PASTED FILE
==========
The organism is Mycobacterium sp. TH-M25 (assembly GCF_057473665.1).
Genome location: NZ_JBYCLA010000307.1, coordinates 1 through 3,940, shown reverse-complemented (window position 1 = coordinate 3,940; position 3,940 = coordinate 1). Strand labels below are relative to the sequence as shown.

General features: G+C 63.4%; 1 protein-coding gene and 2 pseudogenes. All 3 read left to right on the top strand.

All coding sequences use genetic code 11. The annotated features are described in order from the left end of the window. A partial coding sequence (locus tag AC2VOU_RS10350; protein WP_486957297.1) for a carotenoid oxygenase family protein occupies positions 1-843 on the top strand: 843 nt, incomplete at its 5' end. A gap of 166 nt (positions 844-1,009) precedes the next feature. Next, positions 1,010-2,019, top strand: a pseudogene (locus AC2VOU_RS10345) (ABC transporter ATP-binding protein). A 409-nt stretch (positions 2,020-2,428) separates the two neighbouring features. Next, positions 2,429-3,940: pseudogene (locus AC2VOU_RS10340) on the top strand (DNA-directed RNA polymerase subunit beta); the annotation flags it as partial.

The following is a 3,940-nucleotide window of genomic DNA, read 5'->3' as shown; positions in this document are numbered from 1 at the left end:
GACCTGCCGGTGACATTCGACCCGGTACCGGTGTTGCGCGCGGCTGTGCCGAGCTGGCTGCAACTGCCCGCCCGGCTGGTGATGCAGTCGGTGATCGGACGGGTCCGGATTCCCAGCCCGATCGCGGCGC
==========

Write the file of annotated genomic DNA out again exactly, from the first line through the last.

The organism is Mycobacterium sp. TH-M25 (assembly GCF_057473665.1).
Genome location: NZ_JBYCLA010000307.1, coordinates 1 through 3,940, shown reverse-complemented (window position 1 = coordinate 3,940; position 3,940 = coordinate 1). Strand labels below are relative to the sequence as shown.

General features: G+C 63.4%; 1 protein-coding gene and 2 pseudogenes. All 3 read left to right on the top strand.

All coding sequences use genetic code 11. The annotated features are described in order from the left end of the window. A partial coding sequence (locus tag AC2VOU_RS10350; protein WP_486957297.1) for a carotenoid oxygenase family protein occupies positions 1-843 on the top strand: 843 nt, incomplete at its 5' end. A gap of 166 nt (positions 844-1,009) precedes the next feature. Next, positions 1,010-2,019, top strand: a pseudogene (locus AC2VOU_RS10345) (ABC transporter ATP-binding protein). A 409-nt stretch (positions 2,020-2,428) separates the two neighbouring features. Next, positions 2,429-3,940: pseudogene (locus AC2VOU_RS10340) on the top strand (DNA-directed RNA polymerase subunit beta); the annotation flags it as partial.

The following is a 3,940-nucleotide window of genomic DNA, read 5'->3' as shown; positions in this document are numbered from 1 at the left end:
GACCTGCCGGTGACATTCGACCCGGTACCGGTGTTGCGCGCGGCTGTGCCGAGCTGGCTGCAACTGCCCGCCCGGCTGGTGATGCAGTCGGTGATCGGACGGGTCCGGATTCCCAGCCCGATCGCGGCGC